Just hours after President Barack Obama announced a one-year reprieve for canceled insurance plans, industry executives warned it would cost taxpayers and consumers while state officials split on their support for it.
With only weeks until policies are due to lapse in 2014, there was skepticism the cancellations could be undone. Insurers said the move may threaten the viability of the new Obamacare exchanges by creating a parallel market operating under different rules.
“The complexity of trying to un-cancel millions of canceled individual policies with only six weeks left in the year is staggering,” said Carl McDonald, a health-care analyst at New York-based Citigroup Inc. “We suspect many insurers will choose not to avail themselves of this ‘opportunity.’”
The strategy Obama announced yesterday at a White House briefing imposes no penalty on insurers who choose not to extend coverage. It shifts the debate to the states, where the companies and the regulators who oversee them will have to decide whether to scrap changes made over three years to prepare for the opening of the new marketplaces created by the Patient Protection and Affordable Care Act of 2010 to offer benefits to millions of Americans without health coverage.
The president said insurers can extend policies that were in force in 2013 for as long as a year, if state officials approve. The plans won’t be eligible for U.S. subsidies under the health law, and insurers can’t sell these policies to new customers. From 1 million and 5 million policyholders may be affected, Matthew Borsch, a Goldman Sachs Group Inc. insurance analyst, said in a note to clients.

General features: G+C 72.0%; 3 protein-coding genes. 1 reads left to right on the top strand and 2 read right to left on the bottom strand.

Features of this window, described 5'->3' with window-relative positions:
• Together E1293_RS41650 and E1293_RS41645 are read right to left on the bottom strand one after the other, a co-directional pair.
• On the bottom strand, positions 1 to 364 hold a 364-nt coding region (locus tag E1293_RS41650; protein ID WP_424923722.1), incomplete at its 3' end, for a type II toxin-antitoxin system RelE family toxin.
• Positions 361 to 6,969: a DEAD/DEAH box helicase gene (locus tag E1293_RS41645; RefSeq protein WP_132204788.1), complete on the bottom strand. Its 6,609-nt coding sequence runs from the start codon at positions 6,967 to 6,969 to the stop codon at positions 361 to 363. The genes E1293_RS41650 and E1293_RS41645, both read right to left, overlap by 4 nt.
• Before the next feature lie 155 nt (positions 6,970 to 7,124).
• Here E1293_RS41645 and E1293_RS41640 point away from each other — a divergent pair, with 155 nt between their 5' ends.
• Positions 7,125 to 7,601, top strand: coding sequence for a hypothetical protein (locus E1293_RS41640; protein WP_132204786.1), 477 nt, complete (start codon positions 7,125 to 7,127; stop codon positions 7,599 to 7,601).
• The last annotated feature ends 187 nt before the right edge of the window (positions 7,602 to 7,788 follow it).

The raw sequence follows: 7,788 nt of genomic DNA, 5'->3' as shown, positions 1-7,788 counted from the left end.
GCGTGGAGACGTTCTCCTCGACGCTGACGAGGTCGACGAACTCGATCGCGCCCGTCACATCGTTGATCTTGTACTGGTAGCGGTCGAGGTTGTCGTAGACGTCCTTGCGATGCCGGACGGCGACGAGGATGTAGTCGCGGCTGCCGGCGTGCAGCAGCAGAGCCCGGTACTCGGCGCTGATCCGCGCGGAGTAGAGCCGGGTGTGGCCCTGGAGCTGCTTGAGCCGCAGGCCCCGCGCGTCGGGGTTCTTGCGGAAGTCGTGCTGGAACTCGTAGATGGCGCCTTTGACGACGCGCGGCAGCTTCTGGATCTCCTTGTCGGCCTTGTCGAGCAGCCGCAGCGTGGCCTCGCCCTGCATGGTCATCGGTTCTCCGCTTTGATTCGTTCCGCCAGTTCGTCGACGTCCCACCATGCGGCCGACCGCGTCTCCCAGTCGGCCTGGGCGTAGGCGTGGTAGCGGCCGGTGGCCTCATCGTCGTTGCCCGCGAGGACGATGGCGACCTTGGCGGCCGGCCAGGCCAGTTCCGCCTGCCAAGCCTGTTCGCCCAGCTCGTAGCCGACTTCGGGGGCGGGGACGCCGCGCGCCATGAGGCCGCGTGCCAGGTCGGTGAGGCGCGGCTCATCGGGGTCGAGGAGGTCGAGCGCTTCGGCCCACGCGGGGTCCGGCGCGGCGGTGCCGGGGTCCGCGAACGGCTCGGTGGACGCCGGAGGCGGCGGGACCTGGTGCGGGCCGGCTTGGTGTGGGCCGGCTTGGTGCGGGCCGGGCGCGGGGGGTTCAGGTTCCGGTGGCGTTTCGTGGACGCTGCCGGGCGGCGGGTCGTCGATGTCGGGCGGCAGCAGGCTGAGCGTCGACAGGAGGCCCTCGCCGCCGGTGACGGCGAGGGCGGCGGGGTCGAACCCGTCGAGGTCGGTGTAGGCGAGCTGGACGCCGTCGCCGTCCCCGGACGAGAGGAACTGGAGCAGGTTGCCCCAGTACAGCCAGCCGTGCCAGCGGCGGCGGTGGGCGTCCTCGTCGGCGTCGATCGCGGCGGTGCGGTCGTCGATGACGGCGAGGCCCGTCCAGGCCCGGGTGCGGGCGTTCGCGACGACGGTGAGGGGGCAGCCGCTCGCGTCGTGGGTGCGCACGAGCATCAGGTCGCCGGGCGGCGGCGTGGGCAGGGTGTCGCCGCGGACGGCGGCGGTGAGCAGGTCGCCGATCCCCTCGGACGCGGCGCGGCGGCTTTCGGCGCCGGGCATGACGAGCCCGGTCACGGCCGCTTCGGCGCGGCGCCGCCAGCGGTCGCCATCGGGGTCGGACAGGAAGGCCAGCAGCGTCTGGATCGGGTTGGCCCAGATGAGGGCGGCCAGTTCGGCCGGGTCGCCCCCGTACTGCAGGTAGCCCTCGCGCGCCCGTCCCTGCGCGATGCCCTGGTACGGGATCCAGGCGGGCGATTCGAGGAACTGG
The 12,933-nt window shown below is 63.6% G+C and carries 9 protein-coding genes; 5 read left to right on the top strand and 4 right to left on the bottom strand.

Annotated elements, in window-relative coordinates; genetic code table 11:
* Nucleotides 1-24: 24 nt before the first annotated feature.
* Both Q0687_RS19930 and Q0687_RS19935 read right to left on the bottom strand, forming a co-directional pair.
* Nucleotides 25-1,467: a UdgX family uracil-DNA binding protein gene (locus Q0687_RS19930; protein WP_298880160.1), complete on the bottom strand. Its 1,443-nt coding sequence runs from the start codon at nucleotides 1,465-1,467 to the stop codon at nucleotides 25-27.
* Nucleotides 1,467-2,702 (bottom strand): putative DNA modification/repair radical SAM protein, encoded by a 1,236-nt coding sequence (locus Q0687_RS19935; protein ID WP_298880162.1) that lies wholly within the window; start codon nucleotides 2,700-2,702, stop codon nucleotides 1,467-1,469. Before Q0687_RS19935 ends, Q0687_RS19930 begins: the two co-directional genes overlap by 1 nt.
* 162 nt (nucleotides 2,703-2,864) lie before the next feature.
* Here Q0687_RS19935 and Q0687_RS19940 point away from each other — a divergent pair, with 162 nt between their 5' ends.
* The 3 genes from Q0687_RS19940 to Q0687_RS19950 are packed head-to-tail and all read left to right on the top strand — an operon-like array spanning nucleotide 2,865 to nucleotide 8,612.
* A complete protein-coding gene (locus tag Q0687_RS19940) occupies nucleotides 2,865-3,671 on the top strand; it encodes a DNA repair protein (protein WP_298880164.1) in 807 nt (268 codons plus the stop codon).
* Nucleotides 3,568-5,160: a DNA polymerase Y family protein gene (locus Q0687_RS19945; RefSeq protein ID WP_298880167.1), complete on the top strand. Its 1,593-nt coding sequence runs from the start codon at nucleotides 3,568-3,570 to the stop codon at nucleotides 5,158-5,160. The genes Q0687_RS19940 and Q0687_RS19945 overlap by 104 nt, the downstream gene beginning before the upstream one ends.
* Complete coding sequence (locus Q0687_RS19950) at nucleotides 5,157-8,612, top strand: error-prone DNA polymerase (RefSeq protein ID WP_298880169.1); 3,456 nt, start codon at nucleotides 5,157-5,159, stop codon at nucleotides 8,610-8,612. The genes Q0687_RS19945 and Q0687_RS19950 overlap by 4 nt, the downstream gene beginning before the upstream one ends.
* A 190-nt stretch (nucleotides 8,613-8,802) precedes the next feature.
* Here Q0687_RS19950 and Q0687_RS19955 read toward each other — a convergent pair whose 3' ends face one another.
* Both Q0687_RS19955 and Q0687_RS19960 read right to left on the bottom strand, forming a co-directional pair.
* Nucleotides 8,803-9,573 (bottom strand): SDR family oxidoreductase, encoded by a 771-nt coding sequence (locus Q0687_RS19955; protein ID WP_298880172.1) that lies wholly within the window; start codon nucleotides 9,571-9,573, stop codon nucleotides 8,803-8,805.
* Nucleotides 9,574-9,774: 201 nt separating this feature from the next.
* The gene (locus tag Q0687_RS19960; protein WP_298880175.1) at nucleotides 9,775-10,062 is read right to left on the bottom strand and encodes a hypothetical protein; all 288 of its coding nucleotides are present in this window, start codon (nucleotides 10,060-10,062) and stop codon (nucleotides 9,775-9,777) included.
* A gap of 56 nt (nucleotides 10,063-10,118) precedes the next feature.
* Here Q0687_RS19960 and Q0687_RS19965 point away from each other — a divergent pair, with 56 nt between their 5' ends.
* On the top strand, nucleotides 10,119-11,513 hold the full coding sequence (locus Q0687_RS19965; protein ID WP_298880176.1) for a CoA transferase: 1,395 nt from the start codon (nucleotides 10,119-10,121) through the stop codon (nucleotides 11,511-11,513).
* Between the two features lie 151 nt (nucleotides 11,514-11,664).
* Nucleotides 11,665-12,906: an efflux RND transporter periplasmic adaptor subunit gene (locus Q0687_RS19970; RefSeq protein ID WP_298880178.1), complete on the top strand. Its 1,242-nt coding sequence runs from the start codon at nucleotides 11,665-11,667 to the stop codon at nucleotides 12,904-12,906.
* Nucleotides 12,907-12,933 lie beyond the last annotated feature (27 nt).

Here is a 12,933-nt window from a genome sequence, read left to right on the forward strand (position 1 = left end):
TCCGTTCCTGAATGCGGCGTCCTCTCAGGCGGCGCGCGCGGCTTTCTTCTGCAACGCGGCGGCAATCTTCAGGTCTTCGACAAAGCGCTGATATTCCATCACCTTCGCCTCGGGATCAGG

“I completely get how upsetting this can be for a lot of Americans, particularly after they heard assurances from me,” Obama said. “This fix won’t solve every problem for every person, but it’s going to help a lot of people.”
Obama’s extension affects only a small slice of insured Americans, those with individual health plans rather than coverage through a company’s group plan or a government program such as Medicaid and Medicare.
Mike Kreidler, Washington state’s insurance commissioner, said yesterday he wouldn’t approve any extensions, while California commissioner Dave Jones said he didn’t have authority under state or U.S. law to stop cancellations.
“In the interest of keeping the consumer protections we have enacted and ensuring that we keep health insurance costs down for all consumers, we are staying the course,” Kreidler said yesterday in a statement.
Jones asked California’s insurance exchange, Covered California, to release health plans from a requirement that they cancel existing individual policies. He urged insurers in the state to reinstate policies.
“There’s no question it will be challenging for the health insurers,” he said at a San Francisco news conference.
There may not be enough time to change course, said Jim Donelon, president of the National Association of Insurance Commissioners.
“In many states, cancellation notices have already gone out to policyholders and rates and plans have already been approved for 2014,” Donelon, who is an insurance commissioner in Louisiana, said in a statement.
Fallout from Obama’s decision will vary, said Brenda Gleason, president of M2 Health Care Consulting in Washington, D.C. In large states with high numbers of uninsured residents, such as Texas, companies may extend policies and still win many new customers through Obamacare. In smaller states, continuing individual policies may leave few customers for plans sold through the exchanges that opened Oct. 1, she said.